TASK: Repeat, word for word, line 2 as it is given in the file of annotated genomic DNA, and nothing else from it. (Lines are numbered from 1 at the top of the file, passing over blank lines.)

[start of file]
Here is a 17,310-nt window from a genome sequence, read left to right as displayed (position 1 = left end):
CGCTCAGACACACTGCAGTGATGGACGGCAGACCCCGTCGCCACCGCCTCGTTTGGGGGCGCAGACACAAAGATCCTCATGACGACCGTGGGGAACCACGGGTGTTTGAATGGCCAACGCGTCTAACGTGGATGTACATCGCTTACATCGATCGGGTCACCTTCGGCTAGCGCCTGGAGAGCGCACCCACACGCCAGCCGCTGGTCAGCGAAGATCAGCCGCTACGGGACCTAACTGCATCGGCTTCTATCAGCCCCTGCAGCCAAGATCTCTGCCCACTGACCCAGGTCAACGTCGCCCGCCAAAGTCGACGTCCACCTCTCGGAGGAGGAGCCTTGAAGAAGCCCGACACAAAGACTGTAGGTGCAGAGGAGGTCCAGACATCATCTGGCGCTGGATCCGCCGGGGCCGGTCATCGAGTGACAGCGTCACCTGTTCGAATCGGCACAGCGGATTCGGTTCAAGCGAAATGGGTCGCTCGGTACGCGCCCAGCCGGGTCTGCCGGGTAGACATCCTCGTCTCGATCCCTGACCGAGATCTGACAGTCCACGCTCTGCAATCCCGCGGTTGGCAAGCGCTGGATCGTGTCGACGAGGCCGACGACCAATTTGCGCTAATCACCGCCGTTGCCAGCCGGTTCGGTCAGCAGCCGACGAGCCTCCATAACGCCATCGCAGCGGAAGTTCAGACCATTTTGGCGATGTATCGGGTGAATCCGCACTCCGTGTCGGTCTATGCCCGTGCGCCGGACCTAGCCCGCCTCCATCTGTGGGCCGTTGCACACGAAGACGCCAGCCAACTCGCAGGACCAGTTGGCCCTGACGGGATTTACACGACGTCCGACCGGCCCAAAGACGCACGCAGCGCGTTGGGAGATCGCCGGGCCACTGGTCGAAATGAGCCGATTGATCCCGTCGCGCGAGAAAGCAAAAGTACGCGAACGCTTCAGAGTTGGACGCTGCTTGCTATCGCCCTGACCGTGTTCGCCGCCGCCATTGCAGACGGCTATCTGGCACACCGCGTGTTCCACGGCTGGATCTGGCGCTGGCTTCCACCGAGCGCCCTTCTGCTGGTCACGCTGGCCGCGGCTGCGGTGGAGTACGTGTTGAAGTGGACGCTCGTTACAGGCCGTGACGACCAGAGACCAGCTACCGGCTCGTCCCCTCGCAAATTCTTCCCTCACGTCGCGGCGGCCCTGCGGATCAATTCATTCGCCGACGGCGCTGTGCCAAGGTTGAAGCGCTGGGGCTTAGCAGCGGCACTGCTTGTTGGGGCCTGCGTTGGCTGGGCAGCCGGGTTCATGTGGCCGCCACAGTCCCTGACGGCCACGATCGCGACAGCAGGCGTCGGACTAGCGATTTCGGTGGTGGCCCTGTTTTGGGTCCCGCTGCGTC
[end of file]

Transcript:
CGCTCAGACACACTGCAGTGATGGACGGCAGACCCCGTCGCCACCGCCTCGTTTGGGGGCGCAGACACAAAGATCCTCATGACGACCGTGGGGAACCACGGGTGTTTGAATGGCCAACGCGTCTAACGTGGATGTACATCGCTTACATCGATCGGGTCACCTTCGGCTAGCGCCTGGAGAGCGCACCCACACGCCAGCCGCTGGTCAGCGAAGATCAGCCGCTACGGGACCTAACTGCATCGGCTTCTATCAGCCCCTGCAGCCAAGATCTCTGCCCACTGACCCAGGTCAACGTCGCCCGCCAAAGTCGACGTCCACCTCTCGGAGGAGGAGCCTTGAAGAAGCCCGACACAAAGACTGTAGGTGCAGAGGAGGTCCAGACATCATCTGGCGCTGGATCCGCCGGGGCCGGTCATCGAGTGACAGCGTCACCTGTTCGAATCGGCACAGCGGATTCGGTTCAAGCGAAATGGGTCGCTCGGTACGCGCCCAGCCGGGTCTGCCGGGTAGACATCCTCGTCTCGATCCCTGACCGAGATCTGACAGTCCACGCTCTGCAATCCCGCGGTTGGCAAGCGCTGGATCGTGTCGACGAGGCCGACGACCAATTTGCGCTAATCACCGCCGTTGCCAGCCGGTTCGGTCAGCAGCCGACGAGCCTCCATAACGCCATCGCAGCGGAAGTTCAGACCATTTTGGCGATGTATCGGGTGAATCCGCACTCCGTGTCGGTCTATGCCCGTGCGCCGGACCTAGCCCGCCTCCATCTGTGGGCCGTTGCACACGAAGACGCCAGCCAACTCGCAGGACCAGTTGGCCCTGACGGGATTTACACGACGTCCGACCGGCCCAAAGACGCACGCAGCGCGTTGGGAGATCGCCGGGCCACTGGTCGAAATGAGCCGATTGATCCCGTCGCGCGAGAAAGCAAAAGTACGCGAACGCTTCAGAGTTGGACGCTGCTTGCTATCGCCCTGACCGTGTTCGCCGCCGCCATTGCAGACGGCTATCTGGCACACCGCGTGTTCCACGGCTGGATCTGGCGCTGGCTTCCACCGAGCGCCCTTCTGCTGGTCACGCTGGCCGCGGCTGCGGTGGAGTACGTGTTGAAGTGGACGCTCGTTACAGGCCGTGACGACCAGAGACCAGCTACCGGCTCGTCCCCTCGCAAATTCTTCCCTCACGTCGCGGCGGCCCTGCGGATCAATTCATTCGCCGACGGCGCTGTGCCAAGGTTGAAGCGCTGGGGCTTAGCAGCGGCACTGCTTGTTGGGGCCTGCGTTGGCTGGGCAGCCGGGTTCATGTGGCCGCCACAGTCCCTGACGGCCACGATCGCGACAGCAGGCGTCGGACTAGCGATTTCGGTGGTGGCCCTGTTTTGGGTCCCGCTGCGTC